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Treatment of Helicobacter pylori-associated gastritis using traditional Chinese medicine

Abstract

Helicobacter pylori is a pathogenic bacterium with strong pathogenicity, which can induce chronic gastritis and peptic ulcer in addition to causing gastric mucosal atrophy and intestinal metaplasia after longterm infection. It is even associated closely with the occurrence of gastric cancer and mucosa-associated lymphoid tissue lymphoma. Recently, the incidence of H.pylori-associated gastritis has increased rapidly worldwide, especially in China. The prevention and treatment of H. pylori infection has become an urgent issue to be resolved by the medical community. Traditional Chinese medicine and the combination of traditional Chinese medicine and Western medicine have recently shown unique advantages in the treatment of H.pylori–associated gastritis. The progress in this area is summarized in this review.

Open access
Abnormal platelet count correlates with poor survival in hepatocellular carcinoma

Abstract

Background

Normal platelet (PLT) plays a vital role in thrombosis, the inflammatory response, and liver regeneration. The effect of abnormal PLT counts has been seldom explored in hepatocellular carcinoma (HCC); hence, this investigation was conducted to evaluate the prognostic importance of preoperative abnormal PLT count in HCC patients after liver resection retrospectively.

Methodology

The PLT counts were determined using Sysmex XT-1800i automated hematology analyzer and its matching reagents. Patients were divided into two groups: a normal PLT group and an abnormal PLT group. Chi-square test, Kaplan–Meier method, and Cox univariable and multivariable regressions were utilized to analyze the data.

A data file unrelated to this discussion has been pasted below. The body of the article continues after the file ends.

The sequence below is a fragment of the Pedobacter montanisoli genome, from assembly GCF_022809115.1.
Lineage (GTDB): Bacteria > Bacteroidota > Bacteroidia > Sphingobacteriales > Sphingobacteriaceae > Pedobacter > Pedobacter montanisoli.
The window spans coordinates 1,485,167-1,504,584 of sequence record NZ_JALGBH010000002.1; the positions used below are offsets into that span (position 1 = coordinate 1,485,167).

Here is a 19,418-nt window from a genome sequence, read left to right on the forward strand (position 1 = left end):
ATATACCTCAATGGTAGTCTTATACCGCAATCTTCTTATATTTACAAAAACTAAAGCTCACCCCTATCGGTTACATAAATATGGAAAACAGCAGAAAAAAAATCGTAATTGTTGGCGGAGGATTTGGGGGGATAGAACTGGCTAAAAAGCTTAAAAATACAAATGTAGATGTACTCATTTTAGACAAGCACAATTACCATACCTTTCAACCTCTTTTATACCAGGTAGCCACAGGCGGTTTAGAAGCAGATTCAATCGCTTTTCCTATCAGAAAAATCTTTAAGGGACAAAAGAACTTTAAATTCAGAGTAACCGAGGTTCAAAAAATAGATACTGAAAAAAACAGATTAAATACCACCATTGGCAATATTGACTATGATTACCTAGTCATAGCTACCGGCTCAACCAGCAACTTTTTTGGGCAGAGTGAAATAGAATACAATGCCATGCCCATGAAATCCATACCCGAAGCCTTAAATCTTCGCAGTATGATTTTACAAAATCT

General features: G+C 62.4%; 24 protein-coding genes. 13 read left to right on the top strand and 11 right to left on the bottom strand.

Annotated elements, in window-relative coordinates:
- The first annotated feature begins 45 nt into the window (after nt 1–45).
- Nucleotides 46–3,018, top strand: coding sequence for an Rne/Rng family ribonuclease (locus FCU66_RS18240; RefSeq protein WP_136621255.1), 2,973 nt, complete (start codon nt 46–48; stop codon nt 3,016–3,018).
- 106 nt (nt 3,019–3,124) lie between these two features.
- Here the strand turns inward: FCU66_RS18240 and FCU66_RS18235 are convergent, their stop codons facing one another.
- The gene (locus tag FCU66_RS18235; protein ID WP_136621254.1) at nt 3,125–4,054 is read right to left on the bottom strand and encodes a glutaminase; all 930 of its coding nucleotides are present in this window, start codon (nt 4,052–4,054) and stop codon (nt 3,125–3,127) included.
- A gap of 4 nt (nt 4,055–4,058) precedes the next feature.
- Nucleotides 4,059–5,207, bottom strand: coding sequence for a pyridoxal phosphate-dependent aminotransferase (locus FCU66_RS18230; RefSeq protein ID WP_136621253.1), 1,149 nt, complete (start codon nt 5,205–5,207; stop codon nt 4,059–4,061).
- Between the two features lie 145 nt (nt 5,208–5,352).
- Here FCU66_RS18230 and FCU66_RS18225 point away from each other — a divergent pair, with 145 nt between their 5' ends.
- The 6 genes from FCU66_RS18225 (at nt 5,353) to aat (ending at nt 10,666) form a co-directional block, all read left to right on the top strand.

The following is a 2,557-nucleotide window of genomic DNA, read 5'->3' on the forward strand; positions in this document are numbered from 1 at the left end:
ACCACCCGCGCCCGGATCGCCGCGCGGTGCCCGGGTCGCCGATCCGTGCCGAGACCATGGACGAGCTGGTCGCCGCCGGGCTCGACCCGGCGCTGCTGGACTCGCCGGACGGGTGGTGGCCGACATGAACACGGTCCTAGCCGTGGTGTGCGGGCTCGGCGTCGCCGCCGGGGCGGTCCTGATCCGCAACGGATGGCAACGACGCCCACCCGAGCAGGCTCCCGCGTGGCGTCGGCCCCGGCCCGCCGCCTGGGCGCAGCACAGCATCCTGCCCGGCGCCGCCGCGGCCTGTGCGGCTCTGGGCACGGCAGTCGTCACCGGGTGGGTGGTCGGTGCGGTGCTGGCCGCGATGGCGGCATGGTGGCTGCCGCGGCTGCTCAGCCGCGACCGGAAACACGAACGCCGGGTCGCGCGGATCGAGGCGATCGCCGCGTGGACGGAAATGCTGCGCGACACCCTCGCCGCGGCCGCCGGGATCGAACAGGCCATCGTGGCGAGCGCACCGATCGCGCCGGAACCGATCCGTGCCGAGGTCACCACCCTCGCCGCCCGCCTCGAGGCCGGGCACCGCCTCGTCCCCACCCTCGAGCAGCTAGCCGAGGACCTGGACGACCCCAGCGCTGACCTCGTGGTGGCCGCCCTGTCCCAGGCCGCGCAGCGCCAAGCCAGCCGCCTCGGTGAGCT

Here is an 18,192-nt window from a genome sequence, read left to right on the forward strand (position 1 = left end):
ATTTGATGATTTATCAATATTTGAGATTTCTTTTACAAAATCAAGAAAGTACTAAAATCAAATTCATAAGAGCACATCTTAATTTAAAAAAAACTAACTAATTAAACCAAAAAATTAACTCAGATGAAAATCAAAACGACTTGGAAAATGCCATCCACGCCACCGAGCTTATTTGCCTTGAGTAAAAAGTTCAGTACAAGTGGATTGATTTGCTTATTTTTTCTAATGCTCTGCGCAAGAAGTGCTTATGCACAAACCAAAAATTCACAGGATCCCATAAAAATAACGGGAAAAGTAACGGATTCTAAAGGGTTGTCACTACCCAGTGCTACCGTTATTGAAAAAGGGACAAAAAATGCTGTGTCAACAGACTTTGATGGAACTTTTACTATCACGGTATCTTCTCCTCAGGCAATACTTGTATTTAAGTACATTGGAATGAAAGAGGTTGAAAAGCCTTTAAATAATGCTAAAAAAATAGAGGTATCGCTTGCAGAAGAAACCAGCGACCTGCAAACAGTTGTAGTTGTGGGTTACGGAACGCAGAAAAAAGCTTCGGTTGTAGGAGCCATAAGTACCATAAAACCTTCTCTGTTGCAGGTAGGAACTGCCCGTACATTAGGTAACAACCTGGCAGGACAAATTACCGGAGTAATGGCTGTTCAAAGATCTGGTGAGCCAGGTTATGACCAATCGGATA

Results

A total of 391 HCC patients who underwent liver resection were included in this study. The overall survival (OS) rates were 59% and 31%, and the median survival time was 69 months and 31 months in the normal and abnormal PLT groups, respectively. The PLT level was associated with OS in univariate and multivariate analyses (hazard ratio [HR], 1.991 [95% confidence interval {CI}, 1.412–2.808] and HR, 2.217 [95% CI, 1.556–3.159], respectively).

Conclusions

Patients with normal PLT had a better outcome in terms of OS. The results suggested that abnormal PLT count is an independent prognostic factor for HCC patients after liver resection.

Open access
Autophagy and virus infection

Abstract

Autophagy is a highly conserved pathway for physiological metabolism. Bilayer vesicles transport their contents to lysosomes for degradation. Autophagy is therefore a means of removing intracellular viruses and other pathogens in mammalian cells. However, the role of autophagy in virus infection is complex. Several viruses have developed a way to escape autophagy-dependent degradation and replicate themselves through autophagy. This article summarizes the fundamental mechanism and function of autophagy and its role in infection with viruses such as HIV, HTLV-1, and other retroviruses.

Open access
The function of HBx in HBV-induced hepatocellular carcinoma

Abstract

Hepatocellular carcinoma (HCC) is the second cause cancer death in the world. HCC is frequently diagnosed at advanced stages with intrahepatic metstasis or vascular invasion and has a poor prognosis with a high mortality rate. In the world, hepatitis B virus (HBV) caused over 50% HCC, making it the most common carcinogen after tobacco. Notably, accumulating evidence suggests HBV X gene (HBx) play an important role in tumorigenesis of HBV-related HCC. In this review, we will summarize the functions of HBx proteins in tumorigenesis and discuss their potential implications in cancer therapy.

Open access
Hematotoxicity of intratracheally instilled arsenic trioxide in rats

Abstract

The study aimed to investigate the correlation between concentration of inhaled arsenic trioxide and dynamic changes in hematotoxicity in rats. Wistar rats were randomly divided into four study groups that were treated with saline (control) or arsenic trioxide at a low (0.1 mg/mL), medium (1 mg/mL), or high (10 mg/mL) dose by intratracheal instillation. Blood samples were collected for analysis at 6, 12, 24, 48, and 72 h after exposure. Compared with the control group, intratracheal instillation of arsenic trioxide affected hematopoietic differentiation in rats, leading to blood cell changes that were related to observation time and concentration.

Open access
The high-risk HPV infection and urinary system tumor